By Calvin Biesecker
The Transportation Security Administration (TSA) on Monday evening said that it has suspended Registered Traveler (RT) service provider Verified Identity Pass from enrolling new applicants in the fast pass program after the company disclosed that one of its unencrypted laptop computers containing pre-enrollment records of 33,000 customers was stolen last month.
Verified Identity, which manages the Clear brand RT program, the nation’s largest, notified TSA of the missing laptop. The company said that the pre-enrollment records were taken from a locked office at San Francisco International Airport.
The suspension has no effect on the daily use of RT lanes at participating airports and airlines for any current Clear, or other, RT members.
Verified Identity said that the stolen laptop is secured through two passwords. The information contained in the laptop includes an online applicant’s name, address, birth date, and for some, driver’s license number, passport, or alien registration card number. No credit card numbers, Social Security card numbers, and no biometric information was contained on the laptop, the company said.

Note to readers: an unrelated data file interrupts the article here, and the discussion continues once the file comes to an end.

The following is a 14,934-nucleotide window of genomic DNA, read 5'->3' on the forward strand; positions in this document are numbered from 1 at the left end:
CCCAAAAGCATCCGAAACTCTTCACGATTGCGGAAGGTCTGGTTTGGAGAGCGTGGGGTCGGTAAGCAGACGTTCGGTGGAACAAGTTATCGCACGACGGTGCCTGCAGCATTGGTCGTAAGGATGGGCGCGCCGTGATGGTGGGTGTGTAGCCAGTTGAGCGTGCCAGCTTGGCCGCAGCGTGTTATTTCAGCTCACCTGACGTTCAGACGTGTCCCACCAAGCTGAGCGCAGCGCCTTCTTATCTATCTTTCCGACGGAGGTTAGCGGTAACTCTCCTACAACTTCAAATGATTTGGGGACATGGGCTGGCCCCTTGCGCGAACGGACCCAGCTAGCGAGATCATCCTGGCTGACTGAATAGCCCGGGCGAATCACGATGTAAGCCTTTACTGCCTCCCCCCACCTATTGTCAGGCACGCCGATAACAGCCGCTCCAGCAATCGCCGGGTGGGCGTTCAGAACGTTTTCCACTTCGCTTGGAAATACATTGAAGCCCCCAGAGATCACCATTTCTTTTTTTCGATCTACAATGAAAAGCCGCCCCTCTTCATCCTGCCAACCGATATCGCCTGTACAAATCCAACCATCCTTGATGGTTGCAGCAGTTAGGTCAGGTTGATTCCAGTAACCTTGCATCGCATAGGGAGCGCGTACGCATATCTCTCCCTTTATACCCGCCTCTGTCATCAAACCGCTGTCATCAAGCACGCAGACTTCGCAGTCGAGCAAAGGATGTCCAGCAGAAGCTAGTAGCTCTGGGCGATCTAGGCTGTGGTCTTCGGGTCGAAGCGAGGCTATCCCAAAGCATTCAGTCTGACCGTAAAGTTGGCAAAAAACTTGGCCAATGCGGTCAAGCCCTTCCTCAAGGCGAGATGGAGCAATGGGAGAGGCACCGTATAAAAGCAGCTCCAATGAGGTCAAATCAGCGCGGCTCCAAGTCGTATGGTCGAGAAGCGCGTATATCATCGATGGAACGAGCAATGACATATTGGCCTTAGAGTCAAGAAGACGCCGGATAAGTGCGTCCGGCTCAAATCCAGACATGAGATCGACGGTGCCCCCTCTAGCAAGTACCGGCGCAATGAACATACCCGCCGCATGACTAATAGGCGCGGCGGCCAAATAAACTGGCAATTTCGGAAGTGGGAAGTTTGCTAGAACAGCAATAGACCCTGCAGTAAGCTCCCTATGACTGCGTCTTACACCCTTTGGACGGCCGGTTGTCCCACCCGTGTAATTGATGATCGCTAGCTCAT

TSA said that it requires all RT service providers and sponsoring entities to encrypt all files containing participants’ sensitive personal information. In addition to suspension, Verified Identity faces possible civil penalties, TSA said. An agency spokesman told Defense Daily yesterday that the incident remains under investigation.
Before Verified Identity can resume enrolling potential members in its Clear program, the company must submit an independent audit that verifies required security procedures are in place. TSA will verify the audit before enrollments can resume.
"The office housing the computer was locked and there were security cameras installed around it," Steven Brill, Verified Identity’s CEO, said in a statement. "And while we continue to cooperate with the police investigation, we have now taken additional security measures to make sure that we have significant additional protection for this limited information, including encrypting it, which we should have done from the beginning, just the way we already encrypt all of the credit, Social Security number, biometric data and other information."